Tuesday, November 20, 2018

Reviews: Love them, hate them, let the kids write them




I once received a review for a novel of mine called Wild Dog Summer, published by an educational publisher for a classroom novel study package.

“Flow-charted fiction.” That’s what the reviewer said, along with some other highly uncomplimentary thoughts on my writing ability, character development and general world view. (The words “earnest” and “contrived” float to the surface of my memory…)

It hurt to read this review. It hurt for all sorts of reasons:

I had been thinking of myself as a good – or at least a decent – writer. So, ouch. 

This review was published in a journal dedicated to children’s literature. It would be read by teachers and librarians – in other words, the gatekeepers responsible for choosing books to use with kids in their middle school Language Arts programs. I heard the sound of a door slamming shut.

I was horrified that someone saw my work – saw me – in this way. For weeks I couldn’t write. I doubted myself as a writer, which is a terrible thing for someone who has defined herself by being a writer her whole life. (Yes, that’s me, writing about myself in third person…)

Two things helped me recover my confidence.

First, my husband noticed that something was up, read the review when I finally confessed my distress about it, and said: “So? She didn’t like your book.”

In other words, so what? One person didn’t like it. Whatever.

And second, I had already received messages from teachers and students who had read the book and were enjoying it as part of their school Language Arts program. Those messages continued to arrive – enthusiastic and positive responses to my story and characters.

(I also did a bit of research on the reviewer and discovered that her children’s literature cred was lacking. This wasn’t a teacher, librarian or parent reviewing the book. This was a recent university grad who worked in media and produced a short audio comedy series making fun of “mini-van people.” Enough said.)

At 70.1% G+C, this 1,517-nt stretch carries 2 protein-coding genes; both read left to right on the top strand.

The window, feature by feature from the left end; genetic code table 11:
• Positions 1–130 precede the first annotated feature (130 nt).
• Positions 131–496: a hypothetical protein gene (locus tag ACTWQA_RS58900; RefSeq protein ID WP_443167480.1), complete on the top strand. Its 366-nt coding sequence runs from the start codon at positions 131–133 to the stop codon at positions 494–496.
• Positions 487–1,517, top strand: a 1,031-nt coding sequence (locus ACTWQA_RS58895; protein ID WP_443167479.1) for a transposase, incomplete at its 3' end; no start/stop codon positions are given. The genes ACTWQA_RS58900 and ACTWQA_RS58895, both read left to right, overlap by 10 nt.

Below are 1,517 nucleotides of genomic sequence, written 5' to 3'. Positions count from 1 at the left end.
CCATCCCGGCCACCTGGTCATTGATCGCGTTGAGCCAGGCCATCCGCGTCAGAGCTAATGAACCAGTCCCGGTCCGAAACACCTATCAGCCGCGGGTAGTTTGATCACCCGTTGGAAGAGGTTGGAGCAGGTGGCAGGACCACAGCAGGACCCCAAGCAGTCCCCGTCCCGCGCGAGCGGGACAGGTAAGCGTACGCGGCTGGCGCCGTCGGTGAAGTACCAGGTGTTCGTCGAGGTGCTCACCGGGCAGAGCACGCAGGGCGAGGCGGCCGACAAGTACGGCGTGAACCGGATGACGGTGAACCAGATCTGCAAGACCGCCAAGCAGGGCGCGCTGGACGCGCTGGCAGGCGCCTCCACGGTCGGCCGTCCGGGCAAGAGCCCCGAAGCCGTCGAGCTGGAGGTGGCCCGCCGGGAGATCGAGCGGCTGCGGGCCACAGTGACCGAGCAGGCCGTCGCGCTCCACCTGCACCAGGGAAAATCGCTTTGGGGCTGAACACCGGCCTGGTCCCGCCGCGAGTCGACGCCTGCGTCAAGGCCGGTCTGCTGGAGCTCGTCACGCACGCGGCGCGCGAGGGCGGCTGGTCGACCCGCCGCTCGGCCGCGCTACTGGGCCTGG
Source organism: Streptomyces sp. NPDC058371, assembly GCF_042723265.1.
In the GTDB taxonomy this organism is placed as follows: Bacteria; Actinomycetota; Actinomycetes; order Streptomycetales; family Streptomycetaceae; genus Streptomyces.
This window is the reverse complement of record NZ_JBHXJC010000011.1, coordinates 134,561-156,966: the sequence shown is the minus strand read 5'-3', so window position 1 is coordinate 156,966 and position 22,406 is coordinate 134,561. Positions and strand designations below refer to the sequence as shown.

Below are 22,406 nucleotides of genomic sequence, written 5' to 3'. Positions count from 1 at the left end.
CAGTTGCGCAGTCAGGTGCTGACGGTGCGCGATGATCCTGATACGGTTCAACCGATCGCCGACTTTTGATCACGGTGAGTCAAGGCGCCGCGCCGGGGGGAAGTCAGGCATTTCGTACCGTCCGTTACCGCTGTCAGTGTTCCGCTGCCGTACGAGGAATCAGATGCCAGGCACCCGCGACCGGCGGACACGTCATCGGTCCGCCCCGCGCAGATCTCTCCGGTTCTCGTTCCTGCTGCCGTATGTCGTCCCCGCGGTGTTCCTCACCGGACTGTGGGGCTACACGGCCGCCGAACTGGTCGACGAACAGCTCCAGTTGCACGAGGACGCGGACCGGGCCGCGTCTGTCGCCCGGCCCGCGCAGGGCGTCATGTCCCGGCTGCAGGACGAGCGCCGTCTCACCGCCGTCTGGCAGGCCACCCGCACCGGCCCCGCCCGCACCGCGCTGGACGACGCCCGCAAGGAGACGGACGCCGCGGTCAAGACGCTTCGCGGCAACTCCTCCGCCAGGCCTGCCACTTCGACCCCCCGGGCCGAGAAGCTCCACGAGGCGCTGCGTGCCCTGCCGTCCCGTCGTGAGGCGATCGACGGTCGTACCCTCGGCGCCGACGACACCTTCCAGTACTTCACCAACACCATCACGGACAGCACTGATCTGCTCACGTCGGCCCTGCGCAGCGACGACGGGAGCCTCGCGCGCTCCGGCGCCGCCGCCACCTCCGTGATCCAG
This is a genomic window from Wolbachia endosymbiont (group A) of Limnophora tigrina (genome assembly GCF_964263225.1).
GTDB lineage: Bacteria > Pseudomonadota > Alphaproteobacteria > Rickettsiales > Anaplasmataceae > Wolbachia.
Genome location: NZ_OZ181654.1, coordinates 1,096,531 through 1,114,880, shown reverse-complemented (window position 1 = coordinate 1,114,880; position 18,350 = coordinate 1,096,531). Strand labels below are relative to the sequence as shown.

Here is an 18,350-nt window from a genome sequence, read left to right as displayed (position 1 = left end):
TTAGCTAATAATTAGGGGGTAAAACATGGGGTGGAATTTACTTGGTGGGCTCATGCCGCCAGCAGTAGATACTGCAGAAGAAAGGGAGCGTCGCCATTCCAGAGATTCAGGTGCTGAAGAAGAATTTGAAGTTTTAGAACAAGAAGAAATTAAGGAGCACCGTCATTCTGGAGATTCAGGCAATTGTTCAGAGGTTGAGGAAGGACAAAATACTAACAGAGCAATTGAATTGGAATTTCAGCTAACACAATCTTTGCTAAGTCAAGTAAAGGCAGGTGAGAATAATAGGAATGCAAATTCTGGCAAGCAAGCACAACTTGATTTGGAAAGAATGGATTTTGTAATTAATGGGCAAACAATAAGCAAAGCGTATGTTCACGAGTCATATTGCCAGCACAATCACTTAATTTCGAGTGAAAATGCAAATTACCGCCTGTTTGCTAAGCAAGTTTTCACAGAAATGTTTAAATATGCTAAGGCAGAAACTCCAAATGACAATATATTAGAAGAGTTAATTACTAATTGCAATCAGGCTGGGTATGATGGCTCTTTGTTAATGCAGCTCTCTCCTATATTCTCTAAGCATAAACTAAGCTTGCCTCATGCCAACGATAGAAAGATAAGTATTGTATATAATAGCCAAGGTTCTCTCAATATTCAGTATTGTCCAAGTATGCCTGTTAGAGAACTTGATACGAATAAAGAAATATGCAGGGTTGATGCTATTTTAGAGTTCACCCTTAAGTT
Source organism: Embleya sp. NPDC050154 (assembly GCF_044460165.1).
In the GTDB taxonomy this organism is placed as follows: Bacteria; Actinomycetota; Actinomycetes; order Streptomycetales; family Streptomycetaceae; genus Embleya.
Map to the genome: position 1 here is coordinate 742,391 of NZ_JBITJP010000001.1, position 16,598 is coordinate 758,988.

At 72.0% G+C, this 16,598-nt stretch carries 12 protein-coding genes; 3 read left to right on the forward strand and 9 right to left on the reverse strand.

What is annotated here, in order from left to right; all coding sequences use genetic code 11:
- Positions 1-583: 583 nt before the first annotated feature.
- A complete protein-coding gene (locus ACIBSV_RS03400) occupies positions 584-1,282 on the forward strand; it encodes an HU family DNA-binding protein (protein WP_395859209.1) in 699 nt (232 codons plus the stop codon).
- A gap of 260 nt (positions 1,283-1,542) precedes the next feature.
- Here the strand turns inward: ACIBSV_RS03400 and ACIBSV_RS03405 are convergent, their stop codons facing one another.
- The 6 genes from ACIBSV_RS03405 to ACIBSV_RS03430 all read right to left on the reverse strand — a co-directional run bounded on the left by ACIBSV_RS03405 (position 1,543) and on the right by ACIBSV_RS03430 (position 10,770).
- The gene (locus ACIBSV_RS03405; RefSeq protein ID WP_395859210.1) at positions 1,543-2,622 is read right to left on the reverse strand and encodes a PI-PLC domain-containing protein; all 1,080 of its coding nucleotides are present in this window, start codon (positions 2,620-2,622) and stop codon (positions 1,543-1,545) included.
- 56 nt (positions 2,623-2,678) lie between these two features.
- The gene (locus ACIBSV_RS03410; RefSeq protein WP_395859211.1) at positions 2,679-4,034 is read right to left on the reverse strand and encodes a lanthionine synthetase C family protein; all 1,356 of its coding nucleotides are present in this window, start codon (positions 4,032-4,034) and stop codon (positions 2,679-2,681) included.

So, reviews.

When they’re good, we love them. When they’re bad, it’s a bit more complicated.

Reviews help to sell books, so publishers (and writers) need them. Publishers will rely on curated sources, with reviewers who have been vetted, who have some expertise, whose views are edited (hopefully) for accuracy and relevance.

That doesn’t mean the reviews are always going to be positive. My self-published YA novel The Toymaker’s Son was “recommended with reservations” by CM: Canadian Review of Materials, which is a bit like receiving a pat on the head from someone who won’t make eye contact with you.

But the online universe means anyone can be a reviewer (cough, Goodreads, cough). Bloggers, vloggers, personal websites. Reviews are everywhere.

So, I’m trying to keep it all in perspective and appreciate the reality that not everyone is going to like my book, my writing style or my characters (and let’s face it: to writers, our characters are like our children to us! Beloved!).

My job is to write, listen to my editor and, after publication, to my readers.

Which brings me to my final point.

As a writer of YA fiction, my favourite reviews (sometimes in the form of personal messages, classroom feedback activities, online comments) have come from the kids reading my books. Kids are honest, which means the feedback is not always positive, but I’m absolutely okay with that, because…

Who better to tell you if your story resonates with the book’s intended audience than the book’s intended audience?

(Related thought: Throughout my trying-to-get-published journey, I’ve wondered more than once whether publishers are publishing what the adults want the kids to read, or what kids want to read. Who drives the children’s publishing machine? Adult readers/buyers/sellers or kid readers?)

So here’s a call-out to the world of curated, edited review sites and publications: 

If you’re reviewing books for kids, why not ask kids to contribute?

How can writers, booksellers, teachers, librarians, parents and the young readers themselves find out if a book – a book aimed at young readers – actually appeals to kids? Let the kids tell us.

To conclude: Here's my favourite review of Skating Over Thin Ice, from Kids’ BookBuzz, written by Tatiana, age 15.

Thanks, Tatiana!


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